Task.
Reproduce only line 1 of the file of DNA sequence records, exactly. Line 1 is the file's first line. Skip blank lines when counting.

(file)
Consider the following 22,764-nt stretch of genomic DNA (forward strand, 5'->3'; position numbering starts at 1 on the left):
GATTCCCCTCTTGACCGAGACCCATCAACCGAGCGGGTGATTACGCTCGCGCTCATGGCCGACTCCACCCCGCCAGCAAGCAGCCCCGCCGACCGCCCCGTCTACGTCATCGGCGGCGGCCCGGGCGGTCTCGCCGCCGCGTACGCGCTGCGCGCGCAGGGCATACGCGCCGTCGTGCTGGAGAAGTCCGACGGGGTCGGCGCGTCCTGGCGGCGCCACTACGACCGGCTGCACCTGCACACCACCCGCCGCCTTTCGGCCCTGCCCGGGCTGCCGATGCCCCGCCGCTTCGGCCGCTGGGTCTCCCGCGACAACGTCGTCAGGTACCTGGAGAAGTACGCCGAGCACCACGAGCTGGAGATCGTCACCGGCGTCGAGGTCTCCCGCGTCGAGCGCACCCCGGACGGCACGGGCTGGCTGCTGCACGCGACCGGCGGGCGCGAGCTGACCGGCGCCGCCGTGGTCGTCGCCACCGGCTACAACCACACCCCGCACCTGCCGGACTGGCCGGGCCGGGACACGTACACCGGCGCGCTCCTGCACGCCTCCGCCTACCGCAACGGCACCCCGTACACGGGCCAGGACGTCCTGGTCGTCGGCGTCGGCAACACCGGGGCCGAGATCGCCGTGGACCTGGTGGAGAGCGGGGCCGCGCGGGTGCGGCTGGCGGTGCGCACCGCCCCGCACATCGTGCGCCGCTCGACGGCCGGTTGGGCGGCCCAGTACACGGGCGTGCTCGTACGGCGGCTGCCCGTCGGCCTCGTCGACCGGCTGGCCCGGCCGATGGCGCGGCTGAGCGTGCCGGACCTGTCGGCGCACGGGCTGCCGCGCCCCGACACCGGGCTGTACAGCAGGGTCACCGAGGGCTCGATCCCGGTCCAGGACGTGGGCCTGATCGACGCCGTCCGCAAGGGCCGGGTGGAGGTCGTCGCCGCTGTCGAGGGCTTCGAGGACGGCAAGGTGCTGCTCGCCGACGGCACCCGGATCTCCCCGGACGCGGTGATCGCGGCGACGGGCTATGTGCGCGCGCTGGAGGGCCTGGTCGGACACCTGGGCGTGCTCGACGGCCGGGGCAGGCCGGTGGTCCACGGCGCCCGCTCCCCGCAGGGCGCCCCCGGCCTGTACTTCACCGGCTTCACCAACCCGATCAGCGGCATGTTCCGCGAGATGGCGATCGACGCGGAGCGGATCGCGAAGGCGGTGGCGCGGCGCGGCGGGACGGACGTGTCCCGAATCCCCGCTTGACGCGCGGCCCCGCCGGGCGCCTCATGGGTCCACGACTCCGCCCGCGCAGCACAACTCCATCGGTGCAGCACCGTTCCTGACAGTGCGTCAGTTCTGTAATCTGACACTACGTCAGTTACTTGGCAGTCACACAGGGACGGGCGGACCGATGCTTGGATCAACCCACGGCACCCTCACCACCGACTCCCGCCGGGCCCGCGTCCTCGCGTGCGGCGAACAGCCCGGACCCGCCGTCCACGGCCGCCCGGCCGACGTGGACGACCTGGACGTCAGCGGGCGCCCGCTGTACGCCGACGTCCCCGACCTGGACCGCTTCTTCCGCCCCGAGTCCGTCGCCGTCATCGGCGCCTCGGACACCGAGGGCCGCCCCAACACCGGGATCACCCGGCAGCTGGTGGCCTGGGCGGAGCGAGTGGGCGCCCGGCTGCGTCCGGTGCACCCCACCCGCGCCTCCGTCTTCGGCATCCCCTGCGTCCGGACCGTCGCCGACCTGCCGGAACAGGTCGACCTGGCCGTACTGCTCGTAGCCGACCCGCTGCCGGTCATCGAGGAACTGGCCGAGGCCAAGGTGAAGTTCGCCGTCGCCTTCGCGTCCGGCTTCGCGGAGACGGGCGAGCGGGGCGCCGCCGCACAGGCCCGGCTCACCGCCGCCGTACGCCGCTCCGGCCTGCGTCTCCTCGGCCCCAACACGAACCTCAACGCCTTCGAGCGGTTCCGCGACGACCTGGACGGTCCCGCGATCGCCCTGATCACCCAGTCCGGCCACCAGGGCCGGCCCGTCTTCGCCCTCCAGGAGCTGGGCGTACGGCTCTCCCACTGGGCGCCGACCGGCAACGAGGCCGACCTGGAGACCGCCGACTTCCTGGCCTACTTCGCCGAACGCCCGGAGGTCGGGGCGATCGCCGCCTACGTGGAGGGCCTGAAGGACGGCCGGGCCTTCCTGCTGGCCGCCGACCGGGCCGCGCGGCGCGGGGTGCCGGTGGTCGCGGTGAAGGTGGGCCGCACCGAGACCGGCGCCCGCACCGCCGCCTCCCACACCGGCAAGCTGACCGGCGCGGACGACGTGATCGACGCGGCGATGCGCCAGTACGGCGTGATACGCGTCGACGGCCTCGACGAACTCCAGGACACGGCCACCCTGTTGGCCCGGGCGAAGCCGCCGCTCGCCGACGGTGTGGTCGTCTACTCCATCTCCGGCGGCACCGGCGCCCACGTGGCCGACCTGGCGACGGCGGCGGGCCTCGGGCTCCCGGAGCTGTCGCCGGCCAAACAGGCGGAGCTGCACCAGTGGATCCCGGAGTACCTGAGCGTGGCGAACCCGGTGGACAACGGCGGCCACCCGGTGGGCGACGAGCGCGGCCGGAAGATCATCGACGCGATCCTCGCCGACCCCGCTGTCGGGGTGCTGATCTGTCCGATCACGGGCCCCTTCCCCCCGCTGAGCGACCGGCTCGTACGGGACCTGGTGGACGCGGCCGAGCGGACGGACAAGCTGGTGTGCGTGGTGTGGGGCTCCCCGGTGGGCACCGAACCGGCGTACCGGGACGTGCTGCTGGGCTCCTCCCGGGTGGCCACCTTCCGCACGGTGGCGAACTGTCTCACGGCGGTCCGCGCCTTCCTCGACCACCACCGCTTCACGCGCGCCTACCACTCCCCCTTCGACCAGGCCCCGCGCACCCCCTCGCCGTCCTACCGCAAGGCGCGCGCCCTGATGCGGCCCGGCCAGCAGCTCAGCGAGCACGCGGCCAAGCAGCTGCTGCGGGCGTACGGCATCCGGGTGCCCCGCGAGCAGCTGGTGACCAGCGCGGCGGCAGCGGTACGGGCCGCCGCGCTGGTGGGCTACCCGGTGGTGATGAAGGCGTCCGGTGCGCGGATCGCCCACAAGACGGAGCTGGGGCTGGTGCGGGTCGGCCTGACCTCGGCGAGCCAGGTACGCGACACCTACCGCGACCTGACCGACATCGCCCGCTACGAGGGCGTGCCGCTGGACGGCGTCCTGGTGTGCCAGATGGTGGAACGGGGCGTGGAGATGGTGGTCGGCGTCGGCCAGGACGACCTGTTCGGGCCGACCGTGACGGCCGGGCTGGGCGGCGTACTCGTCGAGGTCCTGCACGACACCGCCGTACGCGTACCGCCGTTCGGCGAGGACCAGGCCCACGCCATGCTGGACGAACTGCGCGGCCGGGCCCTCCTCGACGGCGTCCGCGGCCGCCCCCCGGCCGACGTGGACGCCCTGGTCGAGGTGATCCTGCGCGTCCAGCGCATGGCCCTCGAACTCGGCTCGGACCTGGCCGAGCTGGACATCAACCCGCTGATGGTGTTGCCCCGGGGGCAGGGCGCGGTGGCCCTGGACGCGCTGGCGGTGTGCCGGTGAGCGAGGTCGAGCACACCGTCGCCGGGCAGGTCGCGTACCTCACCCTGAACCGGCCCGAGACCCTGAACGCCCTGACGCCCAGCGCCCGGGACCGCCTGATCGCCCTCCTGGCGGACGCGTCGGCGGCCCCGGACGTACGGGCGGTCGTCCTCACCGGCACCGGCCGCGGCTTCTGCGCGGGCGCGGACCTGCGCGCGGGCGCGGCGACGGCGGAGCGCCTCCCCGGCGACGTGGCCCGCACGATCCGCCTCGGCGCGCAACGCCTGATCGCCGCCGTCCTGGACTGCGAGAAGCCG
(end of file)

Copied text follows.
Consider the following 22,764-nt stretch of genomic DNA (forward strand, 5'->3'; position numbering starts at 1 on the left):